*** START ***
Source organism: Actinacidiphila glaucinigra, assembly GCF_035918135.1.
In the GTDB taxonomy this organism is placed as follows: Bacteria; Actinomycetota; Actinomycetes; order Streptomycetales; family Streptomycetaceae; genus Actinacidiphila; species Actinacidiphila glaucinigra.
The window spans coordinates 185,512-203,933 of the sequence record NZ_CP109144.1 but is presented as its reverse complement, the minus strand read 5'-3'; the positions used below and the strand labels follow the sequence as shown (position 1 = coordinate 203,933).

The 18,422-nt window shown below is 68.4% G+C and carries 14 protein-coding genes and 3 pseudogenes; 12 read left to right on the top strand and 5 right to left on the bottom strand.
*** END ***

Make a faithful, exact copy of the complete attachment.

Source organism: Actinacidiphila glaucinigra, assembly GCF_035918135.1.
In the GTDB taxonomy this organism is placed as follows: Bacteria; Actinomycetota; Actinomycetes; order Streptomycetales; family Streptomycetaceae; genus Actinacidiphila; species Actinacidiphila glaucinigra.
The window spans coordinates 185,512-203,933 of the sequence record NZ_CP109144.1 but is presented as its reverse complement, the minus strand read 5'-3'; the positions used below and the strand labels follow the sequence as shown (position 1 = coordinate 203,933).

The 18,422-nt window shown below is 68.4% G+C and carries 14 protein-coding genes and 3 pseudogenes; 12 read left to right on the top strand and 5 right to left on the bottom strand.